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Published: March 6th 2019
(SC writes) Yesterday we hired a car and toured Praslin. The waether wasn't great but it didn't matter too much as our first stop was at Vallee de Mai: a two hour walk and climb through an ancient palm forest and the home of the famous Coco de Mer. We covered up to avoid being eaten by bugs, but, boy was it hot and sticky. Worth it though and a very enjoyable look at the interior of Praslin. See pix of the infeasibly large nut with all sorts of sexual overtones and the frankly phallic male flower. (CJ: the female nut takes seven years to mature. It is contained within a fleshy, heart shaped exterior which must rot away pretty quickly in this climate, leaving a nut weighing 18kg or thereabouts. The male flower is about two feet long and rather floppy ... Moving on ... The coco de mer was known by sailors as far away as India well before the Seychelles were discovered properly in the 1700's: the nuts would occasionally be spotted bobbing around on ocean currents and, in the absence of any other information, were assumed to come from an under sea forest - hence the name).
Then we were off around the island, although like Mahe you cannot drive right around. We stopped at several stunning beaches and had lunch at one. With a car available we drove over to the east side of the island which is more developed and has more restaurants. I had Octopus Curry ( on friend's recommendation). It was good! We'll have to do a separate blog on our food experiences so far which we have not commented upon so far.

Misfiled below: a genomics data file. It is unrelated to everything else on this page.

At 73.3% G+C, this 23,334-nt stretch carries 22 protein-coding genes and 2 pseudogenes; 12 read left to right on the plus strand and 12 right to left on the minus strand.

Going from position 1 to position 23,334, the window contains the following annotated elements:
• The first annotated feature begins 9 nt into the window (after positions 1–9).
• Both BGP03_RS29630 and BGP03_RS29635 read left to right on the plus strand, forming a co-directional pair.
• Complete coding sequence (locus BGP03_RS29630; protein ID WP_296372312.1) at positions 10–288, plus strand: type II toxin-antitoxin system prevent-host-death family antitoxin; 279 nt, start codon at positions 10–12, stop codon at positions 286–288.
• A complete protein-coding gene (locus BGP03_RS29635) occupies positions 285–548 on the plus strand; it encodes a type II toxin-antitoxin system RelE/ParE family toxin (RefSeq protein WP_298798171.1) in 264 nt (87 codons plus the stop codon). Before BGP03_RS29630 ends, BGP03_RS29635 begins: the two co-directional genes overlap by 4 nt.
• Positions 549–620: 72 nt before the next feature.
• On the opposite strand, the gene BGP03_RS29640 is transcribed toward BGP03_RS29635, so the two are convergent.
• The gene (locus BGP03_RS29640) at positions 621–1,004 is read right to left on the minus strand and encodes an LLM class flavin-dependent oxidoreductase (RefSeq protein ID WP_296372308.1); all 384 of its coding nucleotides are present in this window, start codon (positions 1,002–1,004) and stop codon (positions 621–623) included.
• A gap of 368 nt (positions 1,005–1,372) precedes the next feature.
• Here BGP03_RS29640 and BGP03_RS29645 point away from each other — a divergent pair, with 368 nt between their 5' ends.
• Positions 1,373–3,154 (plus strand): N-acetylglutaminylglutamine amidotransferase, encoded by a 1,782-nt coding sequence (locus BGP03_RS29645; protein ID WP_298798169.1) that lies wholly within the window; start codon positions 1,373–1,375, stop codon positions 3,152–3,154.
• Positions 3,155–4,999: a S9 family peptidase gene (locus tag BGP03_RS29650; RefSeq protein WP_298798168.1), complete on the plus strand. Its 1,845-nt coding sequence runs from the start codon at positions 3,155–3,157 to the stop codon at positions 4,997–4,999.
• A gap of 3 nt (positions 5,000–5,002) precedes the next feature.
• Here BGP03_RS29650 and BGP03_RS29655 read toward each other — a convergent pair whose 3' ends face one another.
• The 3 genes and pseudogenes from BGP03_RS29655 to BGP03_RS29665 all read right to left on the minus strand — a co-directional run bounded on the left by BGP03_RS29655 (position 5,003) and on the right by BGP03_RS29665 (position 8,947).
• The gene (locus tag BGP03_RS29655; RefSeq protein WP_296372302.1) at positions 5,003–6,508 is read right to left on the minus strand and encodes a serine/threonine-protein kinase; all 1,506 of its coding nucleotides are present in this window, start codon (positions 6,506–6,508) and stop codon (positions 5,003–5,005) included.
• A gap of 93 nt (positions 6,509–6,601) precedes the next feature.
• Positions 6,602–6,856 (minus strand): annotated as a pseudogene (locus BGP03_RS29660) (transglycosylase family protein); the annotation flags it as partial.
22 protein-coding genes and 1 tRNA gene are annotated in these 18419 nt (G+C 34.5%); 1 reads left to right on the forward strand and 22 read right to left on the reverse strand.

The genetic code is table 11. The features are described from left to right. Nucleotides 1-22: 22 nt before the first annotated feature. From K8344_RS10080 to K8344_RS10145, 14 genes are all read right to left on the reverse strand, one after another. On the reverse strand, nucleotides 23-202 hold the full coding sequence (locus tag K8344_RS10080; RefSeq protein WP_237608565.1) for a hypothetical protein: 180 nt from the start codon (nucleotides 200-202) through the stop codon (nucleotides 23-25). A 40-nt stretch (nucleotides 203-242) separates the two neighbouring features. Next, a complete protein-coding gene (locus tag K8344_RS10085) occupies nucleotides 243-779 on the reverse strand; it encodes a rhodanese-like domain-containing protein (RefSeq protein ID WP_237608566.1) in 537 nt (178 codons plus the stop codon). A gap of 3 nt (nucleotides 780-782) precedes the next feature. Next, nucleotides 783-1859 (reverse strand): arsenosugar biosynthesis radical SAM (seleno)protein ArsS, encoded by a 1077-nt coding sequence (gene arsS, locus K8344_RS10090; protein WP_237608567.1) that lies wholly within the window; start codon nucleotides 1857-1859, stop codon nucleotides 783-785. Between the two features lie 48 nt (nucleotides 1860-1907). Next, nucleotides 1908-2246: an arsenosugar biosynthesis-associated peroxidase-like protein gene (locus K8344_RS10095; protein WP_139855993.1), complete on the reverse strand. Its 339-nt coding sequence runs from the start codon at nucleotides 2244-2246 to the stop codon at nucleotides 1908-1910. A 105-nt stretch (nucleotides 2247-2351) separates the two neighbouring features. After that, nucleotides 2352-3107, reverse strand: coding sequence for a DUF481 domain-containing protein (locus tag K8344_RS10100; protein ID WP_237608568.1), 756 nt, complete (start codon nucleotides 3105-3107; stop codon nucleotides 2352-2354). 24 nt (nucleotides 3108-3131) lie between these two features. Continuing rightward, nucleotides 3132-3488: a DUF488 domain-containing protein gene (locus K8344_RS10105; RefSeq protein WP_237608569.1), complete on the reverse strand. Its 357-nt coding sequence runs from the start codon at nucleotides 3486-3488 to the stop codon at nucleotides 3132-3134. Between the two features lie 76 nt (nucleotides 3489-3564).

Today we took a tour by boat to Curieuse, one of the smaller islands, a protected National Park and home to the majority (about 5,000) coco de mer palms and 100,000 giant tortoises, which roam free. (CJ: there are far fewer females than males, and they're a lot smaller too - probably no more than 100kg to the male's 150-200kgs. They lay about a dozen egs the size of tennis balls every two years: the park rangers collect them and put them in a nursery to protect them from marrauding crabs and lemon sharks. They are released when they are about three years old and 4-5kgs. Interesting thing about giant tortoises: if you tickle them under their neck
they stand up - and they have quite a reach on them!). So, they are big but no, you cannot ride them! Before that we snorkelled...two stops at very different sites and we were well rewarded with some fabulous sightings of many large and exotic fish...sorry no pictures of them ...just CJC in the water. It was a hot and sunny day and our trip concluded with a very sweaty 2k walk through mangroves and coastal wilderness. Giant crabs here !
The 40 minute boat ride home was exhilarating to say the least as we ploughed through a decent swell and crashed up and down..no sea sickness!
All in all a very enjoyable day out with more to look forward to tommorrw - which happens to be Cathy's birthday!
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